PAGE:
Ypt/Rab GTPases are key regulators of all membrane trafficking events in eukaryotic cells. They act as molecular switches that attach to membranes via lipid tails to recruit their multiple downstream effectors, which mediate vesicular transport. Originally discovered in yeast as Ypts, they were later shown to be conserved from yeast to humans, where Rabs are relevant to a wide array of diseases. Major principles learned from our past studies in yeast are currently accepted in the Ypt/Rab field including: (i) Ypt/Rabs are not transport-step specific, but are rather compartment specific, (ii) stimulation by nucleotide exchangers, GEFs, is critical to their function, whereas GTP hydrolysis plays a role in their cycling between membranes and the cytoplasm for multiple rounds of action, (iii) they mediate diverse functions ranging from vesicle formation to vesicle fusion and (iv) they act in GTPase cascades to regulate intracellular trafficking pathways. Our recent studies on Ypt1 and Ypt31/Ypt32 and their modular GEF complex TRAPP raise three exciting novel paradigms for Ypt/Rab function: (a) coordination of vesicular transport substeps, (b) integration of individual transport steps into pathways and (c) coordination of different transport pathways. In addition to its amenability to genetic analysis, yeast provides a superior model system for future studies on the role of Ypt/Rabs in traffic coordination due to the smaller proteome that results in a simpler traffic grid. We propose that different types of coordination are important also in human cells for fine-tuning of intracellular trafficking, and that coordination defects could result in disease. PMID:25702751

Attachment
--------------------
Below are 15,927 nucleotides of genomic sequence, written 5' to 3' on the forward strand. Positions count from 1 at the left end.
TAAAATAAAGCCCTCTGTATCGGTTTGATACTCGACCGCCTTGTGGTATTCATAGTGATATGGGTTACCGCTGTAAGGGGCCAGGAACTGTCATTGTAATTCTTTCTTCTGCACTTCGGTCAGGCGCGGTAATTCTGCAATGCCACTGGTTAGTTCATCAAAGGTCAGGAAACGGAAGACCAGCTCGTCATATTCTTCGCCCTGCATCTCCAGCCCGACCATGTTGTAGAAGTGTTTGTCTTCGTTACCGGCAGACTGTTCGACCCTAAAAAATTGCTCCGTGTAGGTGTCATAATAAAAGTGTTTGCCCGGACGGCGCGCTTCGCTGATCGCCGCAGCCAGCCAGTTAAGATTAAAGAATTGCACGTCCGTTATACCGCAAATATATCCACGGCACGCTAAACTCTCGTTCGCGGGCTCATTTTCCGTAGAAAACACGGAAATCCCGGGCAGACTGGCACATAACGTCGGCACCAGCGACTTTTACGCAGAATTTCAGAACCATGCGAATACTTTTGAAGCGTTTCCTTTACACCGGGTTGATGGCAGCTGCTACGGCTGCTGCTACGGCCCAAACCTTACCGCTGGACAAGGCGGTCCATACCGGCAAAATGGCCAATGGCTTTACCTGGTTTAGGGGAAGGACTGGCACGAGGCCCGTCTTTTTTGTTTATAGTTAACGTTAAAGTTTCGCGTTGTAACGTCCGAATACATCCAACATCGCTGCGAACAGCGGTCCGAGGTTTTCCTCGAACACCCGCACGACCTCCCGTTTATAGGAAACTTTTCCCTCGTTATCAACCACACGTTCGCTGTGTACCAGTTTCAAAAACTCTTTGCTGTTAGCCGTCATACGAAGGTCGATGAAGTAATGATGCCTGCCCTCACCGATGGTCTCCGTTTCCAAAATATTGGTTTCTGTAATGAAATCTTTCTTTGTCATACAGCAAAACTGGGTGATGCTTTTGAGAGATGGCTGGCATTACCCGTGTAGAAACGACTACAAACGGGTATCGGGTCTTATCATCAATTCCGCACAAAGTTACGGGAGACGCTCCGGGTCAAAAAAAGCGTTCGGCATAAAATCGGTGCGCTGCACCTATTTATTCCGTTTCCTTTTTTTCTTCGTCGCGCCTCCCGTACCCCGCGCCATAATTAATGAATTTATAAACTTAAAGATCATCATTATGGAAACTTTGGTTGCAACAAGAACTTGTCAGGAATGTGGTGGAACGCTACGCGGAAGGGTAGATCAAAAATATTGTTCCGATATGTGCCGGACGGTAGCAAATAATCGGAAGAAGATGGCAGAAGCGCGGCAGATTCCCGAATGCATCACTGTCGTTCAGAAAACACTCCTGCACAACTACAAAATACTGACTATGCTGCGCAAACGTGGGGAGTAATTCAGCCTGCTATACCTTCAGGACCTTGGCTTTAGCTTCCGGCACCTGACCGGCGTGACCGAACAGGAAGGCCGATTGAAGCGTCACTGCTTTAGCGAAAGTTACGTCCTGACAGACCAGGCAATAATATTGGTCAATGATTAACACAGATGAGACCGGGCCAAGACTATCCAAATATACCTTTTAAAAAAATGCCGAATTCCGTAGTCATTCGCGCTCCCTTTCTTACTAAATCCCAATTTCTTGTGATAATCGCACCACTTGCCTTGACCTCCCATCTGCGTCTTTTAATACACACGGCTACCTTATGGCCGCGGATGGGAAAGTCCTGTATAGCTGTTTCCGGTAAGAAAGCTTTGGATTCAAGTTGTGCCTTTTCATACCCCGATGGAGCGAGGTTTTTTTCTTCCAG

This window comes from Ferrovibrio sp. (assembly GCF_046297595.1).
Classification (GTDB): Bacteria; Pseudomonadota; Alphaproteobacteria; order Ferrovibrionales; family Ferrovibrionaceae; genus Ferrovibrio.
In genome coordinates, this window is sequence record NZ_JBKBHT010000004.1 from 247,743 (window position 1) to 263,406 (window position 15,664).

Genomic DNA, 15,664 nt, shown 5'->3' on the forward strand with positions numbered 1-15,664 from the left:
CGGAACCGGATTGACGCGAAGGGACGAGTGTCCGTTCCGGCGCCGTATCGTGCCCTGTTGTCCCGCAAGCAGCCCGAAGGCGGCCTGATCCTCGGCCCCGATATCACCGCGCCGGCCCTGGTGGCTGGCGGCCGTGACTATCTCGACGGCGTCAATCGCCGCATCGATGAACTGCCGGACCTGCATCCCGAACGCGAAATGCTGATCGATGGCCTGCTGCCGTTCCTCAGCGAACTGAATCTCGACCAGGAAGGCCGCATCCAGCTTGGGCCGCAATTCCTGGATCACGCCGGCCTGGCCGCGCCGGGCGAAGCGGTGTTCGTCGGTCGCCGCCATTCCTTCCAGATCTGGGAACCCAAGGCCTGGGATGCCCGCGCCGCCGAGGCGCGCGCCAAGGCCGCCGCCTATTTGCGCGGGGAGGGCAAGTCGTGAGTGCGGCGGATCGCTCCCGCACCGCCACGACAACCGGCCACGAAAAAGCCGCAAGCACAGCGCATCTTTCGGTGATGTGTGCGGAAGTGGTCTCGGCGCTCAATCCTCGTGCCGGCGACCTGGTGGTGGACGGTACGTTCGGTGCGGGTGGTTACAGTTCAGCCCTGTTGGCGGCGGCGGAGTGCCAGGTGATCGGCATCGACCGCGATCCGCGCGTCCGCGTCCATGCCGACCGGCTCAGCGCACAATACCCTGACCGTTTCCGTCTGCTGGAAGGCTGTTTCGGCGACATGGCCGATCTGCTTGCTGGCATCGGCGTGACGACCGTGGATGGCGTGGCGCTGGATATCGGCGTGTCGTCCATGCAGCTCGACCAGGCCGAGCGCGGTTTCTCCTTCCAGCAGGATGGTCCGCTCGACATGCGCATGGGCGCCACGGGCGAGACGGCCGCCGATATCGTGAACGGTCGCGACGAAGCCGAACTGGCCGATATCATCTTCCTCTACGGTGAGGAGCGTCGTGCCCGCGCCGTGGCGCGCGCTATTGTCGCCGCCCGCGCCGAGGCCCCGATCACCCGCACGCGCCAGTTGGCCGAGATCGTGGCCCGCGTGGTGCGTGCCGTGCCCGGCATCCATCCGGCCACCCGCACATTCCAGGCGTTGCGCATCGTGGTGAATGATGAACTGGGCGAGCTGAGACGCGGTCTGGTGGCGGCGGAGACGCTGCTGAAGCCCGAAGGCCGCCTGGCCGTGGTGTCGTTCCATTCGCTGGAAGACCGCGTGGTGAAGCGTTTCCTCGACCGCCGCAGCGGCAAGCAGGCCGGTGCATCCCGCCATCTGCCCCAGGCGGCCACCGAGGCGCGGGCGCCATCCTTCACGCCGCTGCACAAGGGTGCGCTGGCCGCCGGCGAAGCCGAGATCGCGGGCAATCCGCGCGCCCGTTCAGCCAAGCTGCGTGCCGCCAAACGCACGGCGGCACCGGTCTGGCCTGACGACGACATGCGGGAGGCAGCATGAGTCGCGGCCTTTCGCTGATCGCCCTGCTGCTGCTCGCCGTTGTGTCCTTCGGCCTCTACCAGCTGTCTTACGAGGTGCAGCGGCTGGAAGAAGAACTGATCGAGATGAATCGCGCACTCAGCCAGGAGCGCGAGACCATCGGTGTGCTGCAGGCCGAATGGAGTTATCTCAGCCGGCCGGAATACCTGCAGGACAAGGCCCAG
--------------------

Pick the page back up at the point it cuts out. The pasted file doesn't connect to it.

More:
3. Chromatin and Transcription in Yeast

    PubMed Central

    Rando, Oliver J.; Winston, Fred

    2012-01-01

    Understanding the mechanisms by which chromatin structure controls eukaryotic transcription has been an intense area of investigation for the past 25 years. Many of the key discoveries that created the foundation for this field came from studies of Saccharomyces cerevisiae, including the discovery of the role of chromatin in transcriptional silencing, as well as the discovery of chromatin-remodeling factors and histone modification activities. Since that time, studies in yeast have continued to contribute in leading ways. This review article summarizes the large body of yeast studies in this field. PMID:22345607